(Gen. Lauris Norstad - leaving the picnic early)
As my colleague Jason Sigger over at C&L pointed out this morning, it's been hard getting other NATO allies to commit their fair share of troop strength during the current Afghan crisis. Sad to report, it's always been that way.
In fact, it's had wide ranging political ramifications for quite some time. As evidenced by this Meet The Press interview from January 1963, then NATO Commander General Lauris Norstad was asked why it was difficult to some NATO allies (in that case France) to commit to a security force in the region of Europe.
Marquis Childs: “General Norstad, during your six years as Supreme Commander of NATO, one of the important duties was to try and persuade the French, and in the last four years President DeGaulle, to integrate his forces with NATO. But progressively the direction has been the other way, toward not . . toward against integration. What is your explanation for this?
Norstad: “Mister Childs you’re laying a tremendous responsibility on my shoulders, I’m not so sure I deserve all of this. But, to answer your question, I think General DeGaulle has made it extremely clear throughout the years, and perhaps particularly in his press conference earlier . . last week that he feels very strongly that France must have some independent strength. He is increasing the strength of France including the military strength, but he is not putting it within the Alliance. I may deplore this, as a matter of face I have deplored this, but I think we should recognize first that he is increasing strength. I hope that circumstances, and these are political considerations and not military considerations as you appreciate – I hope that circumstances will permit him to commit these forces to the Alliance in the future.”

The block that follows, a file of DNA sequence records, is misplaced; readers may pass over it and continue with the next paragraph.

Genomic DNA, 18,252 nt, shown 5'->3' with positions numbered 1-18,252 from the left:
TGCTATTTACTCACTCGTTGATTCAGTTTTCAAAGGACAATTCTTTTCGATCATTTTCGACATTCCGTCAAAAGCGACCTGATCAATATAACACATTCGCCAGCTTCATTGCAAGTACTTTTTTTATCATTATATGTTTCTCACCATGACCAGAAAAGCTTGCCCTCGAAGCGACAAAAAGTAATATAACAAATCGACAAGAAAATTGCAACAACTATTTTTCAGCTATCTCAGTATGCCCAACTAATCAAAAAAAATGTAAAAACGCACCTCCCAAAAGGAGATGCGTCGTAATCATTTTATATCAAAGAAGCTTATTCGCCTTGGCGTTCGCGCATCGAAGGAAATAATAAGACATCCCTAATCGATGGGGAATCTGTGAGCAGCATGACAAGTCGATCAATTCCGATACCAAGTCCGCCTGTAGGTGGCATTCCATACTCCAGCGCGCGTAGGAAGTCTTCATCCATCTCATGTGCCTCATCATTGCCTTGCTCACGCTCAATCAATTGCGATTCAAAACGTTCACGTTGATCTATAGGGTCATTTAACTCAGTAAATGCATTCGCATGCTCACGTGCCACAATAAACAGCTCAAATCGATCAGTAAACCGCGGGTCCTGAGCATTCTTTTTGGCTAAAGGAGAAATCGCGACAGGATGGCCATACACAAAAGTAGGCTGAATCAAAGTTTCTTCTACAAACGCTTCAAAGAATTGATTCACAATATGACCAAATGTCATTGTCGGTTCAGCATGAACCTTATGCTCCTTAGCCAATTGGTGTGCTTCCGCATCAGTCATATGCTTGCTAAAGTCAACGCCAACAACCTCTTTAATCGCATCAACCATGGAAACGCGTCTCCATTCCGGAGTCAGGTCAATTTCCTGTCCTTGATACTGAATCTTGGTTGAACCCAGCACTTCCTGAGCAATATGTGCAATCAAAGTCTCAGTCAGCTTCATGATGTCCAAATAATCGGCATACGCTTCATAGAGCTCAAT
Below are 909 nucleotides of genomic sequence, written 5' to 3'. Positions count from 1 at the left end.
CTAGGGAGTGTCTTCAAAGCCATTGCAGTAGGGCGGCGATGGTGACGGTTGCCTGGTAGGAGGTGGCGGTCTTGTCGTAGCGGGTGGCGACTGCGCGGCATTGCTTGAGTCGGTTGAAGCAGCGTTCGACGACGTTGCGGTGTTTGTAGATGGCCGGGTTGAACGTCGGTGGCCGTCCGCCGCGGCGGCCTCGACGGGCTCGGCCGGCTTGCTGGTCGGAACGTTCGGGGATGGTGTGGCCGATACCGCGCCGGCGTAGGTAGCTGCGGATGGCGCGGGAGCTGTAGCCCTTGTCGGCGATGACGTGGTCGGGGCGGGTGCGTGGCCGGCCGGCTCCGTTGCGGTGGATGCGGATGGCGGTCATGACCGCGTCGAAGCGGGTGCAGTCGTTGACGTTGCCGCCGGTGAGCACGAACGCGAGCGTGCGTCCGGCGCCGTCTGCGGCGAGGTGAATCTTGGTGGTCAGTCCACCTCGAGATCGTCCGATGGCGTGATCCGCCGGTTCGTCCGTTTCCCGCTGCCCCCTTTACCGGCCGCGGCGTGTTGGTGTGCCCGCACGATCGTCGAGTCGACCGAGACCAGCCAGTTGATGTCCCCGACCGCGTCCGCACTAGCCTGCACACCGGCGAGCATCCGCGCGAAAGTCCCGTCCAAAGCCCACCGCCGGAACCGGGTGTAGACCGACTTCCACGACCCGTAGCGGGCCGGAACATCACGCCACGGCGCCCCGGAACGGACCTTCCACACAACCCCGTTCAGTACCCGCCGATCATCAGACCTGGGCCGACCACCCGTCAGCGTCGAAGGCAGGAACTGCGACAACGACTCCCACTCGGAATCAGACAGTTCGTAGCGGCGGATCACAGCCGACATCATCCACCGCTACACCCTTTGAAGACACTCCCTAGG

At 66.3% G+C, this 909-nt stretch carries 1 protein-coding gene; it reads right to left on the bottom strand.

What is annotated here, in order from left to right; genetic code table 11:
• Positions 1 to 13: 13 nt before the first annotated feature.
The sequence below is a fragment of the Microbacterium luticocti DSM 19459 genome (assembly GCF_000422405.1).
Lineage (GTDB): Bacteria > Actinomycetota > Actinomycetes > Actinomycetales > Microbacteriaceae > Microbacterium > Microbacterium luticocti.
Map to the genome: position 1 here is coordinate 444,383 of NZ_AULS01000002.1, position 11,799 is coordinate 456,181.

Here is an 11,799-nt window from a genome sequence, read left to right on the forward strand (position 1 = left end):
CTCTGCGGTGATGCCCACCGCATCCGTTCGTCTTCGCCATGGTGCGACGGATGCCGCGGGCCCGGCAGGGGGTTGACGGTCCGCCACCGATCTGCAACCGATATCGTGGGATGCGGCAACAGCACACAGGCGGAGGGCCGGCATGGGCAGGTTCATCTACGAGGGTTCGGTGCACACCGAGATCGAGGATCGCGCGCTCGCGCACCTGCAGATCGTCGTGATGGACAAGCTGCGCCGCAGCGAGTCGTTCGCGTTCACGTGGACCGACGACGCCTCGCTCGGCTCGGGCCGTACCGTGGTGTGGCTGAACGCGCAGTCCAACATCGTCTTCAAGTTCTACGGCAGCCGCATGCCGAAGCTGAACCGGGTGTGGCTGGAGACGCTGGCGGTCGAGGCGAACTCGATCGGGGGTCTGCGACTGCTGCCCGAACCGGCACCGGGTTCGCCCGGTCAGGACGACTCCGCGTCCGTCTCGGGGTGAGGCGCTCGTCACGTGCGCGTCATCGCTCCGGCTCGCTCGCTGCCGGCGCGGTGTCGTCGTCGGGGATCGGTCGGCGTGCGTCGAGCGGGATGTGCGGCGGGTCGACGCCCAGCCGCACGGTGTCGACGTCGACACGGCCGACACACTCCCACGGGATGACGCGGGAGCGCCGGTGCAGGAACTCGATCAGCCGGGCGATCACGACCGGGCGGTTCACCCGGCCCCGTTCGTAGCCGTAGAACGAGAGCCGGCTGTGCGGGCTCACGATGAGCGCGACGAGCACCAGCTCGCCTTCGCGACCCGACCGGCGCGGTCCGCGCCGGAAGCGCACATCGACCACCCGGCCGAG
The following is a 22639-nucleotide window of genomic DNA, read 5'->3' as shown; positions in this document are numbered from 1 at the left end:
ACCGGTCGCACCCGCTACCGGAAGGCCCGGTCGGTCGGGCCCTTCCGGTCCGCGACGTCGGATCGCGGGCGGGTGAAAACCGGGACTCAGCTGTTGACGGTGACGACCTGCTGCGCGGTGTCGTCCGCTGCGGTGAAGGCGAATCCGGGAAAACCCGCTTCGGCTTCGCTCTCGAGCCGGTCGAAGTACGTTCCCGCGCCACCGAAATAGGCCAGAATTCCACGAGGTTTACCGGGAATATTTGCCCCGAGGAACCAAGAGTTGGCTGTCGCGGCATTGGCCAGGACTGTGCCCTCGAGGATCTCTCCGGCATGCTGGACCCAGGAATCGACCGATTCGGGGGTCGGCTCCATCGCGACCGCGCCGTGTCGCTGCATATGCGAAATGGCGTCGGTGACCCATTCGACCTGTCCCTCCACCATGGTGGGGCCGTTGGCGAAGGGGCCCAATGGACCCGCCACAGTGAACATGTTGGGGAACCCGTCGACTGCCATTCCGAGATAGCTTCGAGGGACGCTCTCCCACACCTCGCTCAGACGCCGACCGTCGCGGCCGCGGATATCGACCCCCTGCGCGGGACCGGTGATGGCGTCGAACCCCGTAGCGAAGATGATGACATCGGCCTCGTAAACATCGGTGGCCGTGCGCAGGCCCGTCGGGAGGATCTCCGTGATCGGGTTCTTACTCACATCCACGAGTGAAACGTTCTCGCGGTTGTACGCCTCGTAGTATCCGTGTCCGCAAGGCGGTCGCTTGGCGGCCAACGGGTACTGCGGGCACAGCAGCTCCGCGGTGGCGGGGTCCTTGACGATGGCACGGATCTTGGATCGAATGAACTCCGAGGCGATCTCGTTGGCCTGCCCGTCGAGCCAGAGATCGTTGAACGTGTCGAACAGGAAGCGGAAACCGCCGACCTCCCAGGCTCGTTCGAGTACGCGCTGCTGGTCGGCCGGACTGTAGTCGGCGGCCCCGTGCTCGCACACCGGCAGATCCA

Granted, Norstad was a big believer in nuclear weapons as a viable and active option. Something that staggers the imagination today. But even at the height of the Cold War, it was difficult to get support from a unified NATO without walking through a political minefield in order to do it. It was widely thought the fallout between Norstad and DeGaulle quickly aided in his premature resignation from his NATO command
It begs the question just why there still is a NATO, since it really was the byproduct of the Cold War and could be considered something of a historic curio. But I will leave that up to my colleagues to discuss at length and with better information at their disposal.